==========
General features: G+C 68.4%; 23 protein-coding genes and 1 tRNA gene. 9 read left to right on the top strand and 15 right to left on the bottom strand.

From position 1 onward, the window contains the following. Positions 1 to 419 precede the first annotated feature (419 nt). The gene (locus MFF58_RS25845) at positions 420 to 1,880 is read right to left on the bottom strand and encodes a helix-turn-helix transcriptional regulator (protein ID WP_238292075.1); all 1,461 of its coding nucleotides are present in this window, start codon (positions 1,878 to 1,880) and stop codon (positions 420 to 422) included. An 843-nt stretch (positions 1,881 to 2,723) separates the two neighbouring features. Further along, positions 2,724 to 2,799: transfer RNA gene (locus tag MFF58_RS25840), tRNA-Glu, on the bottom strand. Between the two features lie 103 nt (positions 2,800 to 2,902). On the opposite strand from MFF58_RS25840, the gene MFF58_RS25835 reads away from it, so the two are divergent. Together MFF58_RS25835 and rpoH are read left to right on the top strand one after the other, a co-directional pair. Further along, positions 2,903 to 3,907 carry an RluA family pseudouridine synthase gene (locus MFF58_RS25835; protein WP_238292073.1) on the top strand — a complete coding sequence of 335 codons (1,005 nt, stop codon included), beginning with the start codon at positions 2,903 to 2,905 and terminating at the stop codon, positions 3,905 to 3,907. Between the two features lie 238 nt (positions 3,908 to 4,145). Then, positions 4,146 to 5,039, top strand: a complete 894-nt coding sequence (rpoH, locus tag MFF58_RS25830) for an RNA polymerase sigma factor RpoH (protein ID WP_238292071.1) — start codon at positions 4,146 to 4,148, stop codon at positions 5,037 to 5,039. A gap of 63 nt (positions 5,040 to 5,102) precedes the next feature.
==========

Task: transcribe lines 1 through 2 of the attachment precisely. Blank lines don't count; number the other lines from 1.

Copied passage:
General features: G+C 68.4%; 23 protein-coding genes and 1 tRNA gene. 9 read left to right on the top strand and 15 right to left on the bottom strand.

From position 1 onward, the window contains the following. Positions 1 to 419 precede the first annotated feature (419 nt). The gene (locus MFF58_RS25845) at positions 420 to 1,880 is read right to left on the bottom strand and encodes a helix-turn-helix transcriptional regulator (protein ID WP_238292075.1); all 1,461 of its coding nucleotides are present in this window, start codon (positions 1,878 to 1,880) and stop codon (positions 420 to 422) included. An 843-nt stretch (positions 1,881 to 2,723) separates the two neighbouring features. Further along, positions 2,724 to 2,799: transfer RNA gene (locus tag MFF58_RS25840), tRNA-Glu, on the bottom strand. Between the two features lie 103 nt (positions 2,800 to 2,902). On the opposite strand from MFF58_RS25840, the gene MFF58_RS25835 reads away from it, so the two are divergent. Together MFF58_RS25835 and rpoH are read left to right on the top strand one after the other, a co-directional pair. Further along, positions 2,903 to 3,907 carry an RluA family pseudouridine synthase gene (locus MFF58_RS25835; protein WP_238292073.1) on the top strand — a complete coding sequence of 335 codons (1,005 nt, stop codon included), beginning with the start codon at positions 2,903 to 2,905 and terminating at the stop codon, positions 3,905 to 3,907. Between the two features lie 238 nt (positions 3,908 to 4,145). Then, positions 4,146 to 5,039, top strand: a complete 894-nt coding sequence (rpoH, locus tag MFF58_RS25830) for an RNA polymerase sigma factor RpoH (protein ID WP_238292071.1) — start codon at positions 4,146 to 4,148, stop codon at positions 5,037 to 5,039. A gap of 63 nt (positions 5,040 to 5,102) precedes the next feature.